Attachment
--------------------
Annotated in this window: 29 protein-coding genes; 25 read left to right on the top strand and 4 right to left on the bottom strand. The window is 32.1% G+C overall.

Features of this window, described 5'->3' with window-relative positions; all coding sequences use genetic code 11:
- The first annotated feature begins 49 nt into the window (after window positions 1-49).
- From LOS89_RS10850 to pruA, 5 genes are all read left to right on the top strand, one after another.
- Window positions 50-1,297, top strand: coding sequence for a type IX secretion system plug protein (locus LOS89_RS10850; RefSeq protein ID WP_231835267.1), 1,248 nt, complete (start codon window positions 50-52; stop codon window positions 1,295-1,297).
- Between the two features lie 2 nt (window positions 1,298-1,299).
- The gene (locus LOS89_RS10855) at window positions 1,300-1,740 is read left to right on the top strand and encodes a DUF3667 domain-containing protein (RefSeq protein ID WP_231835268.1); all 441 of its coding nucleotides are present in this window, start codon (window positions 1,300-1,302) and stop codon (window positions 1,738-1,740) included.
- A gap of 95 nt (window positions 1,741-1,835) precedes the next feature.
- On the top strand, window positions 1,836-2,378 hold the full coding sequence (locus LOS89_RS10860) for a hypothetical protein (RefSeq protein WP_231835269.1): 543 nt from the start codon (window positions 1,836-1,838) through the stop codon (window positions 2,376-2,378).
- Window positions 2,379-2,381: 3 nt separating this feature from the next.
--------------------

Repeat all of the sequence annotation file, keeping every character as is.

Annotated in this window: 29 protein-coding genes; 25 read left to right on the top strand and 4 right to left on the bottom strand. The window is 32.1% G+C overall.

Features of this window, described 5'->3' with window-relative positions; all coding sequences use genetic code 11:
- The first annotated feature begins 49 nt into the window (after window positions 1-49).
- From LOS89_RS10850 to pruA, 5 genes are all read left to right on the top strand, one after another.
- Window positions 50-1,297, top strand: coding sequence for a type IX secretion system plug protein (locus LOS89_RS10850; RefSeq protein ID WP_231835267.1), 1,248 nt, complete (start codon window positions 50-52; stop codon window positions 1,295-1,297).
- Between the two features lie 2 nt (window positions 1,298-1,299).
- The gene (locus LOS89_RS10855) at window positions 1,300-1,740 is read left to right on the top strand and encodes a DUF3667 domain-containing protein (RefSeq protein ID WP_231835268.1); all 441 of its coding nucleotides are present in this window, start codon (window positions 1,300-1,302) and stop codon (window positions 1,738-1,740) included.
- A gap of 95 nt (window positions 1,741-1,835) precedes the next feature.
- On the top strand, window positions 1,836-2,378 hold the full coding sequence (locus LOS89_RS10860) for a hypothetical protein (RefSeq protein WP_231835269.1): 543 nt from the start codon (window positions 1,836-1,838) through the stop codon (window positions 2,376-2,378).
- Window positions 2,379-2,381: 3 nt separating this feature from the next.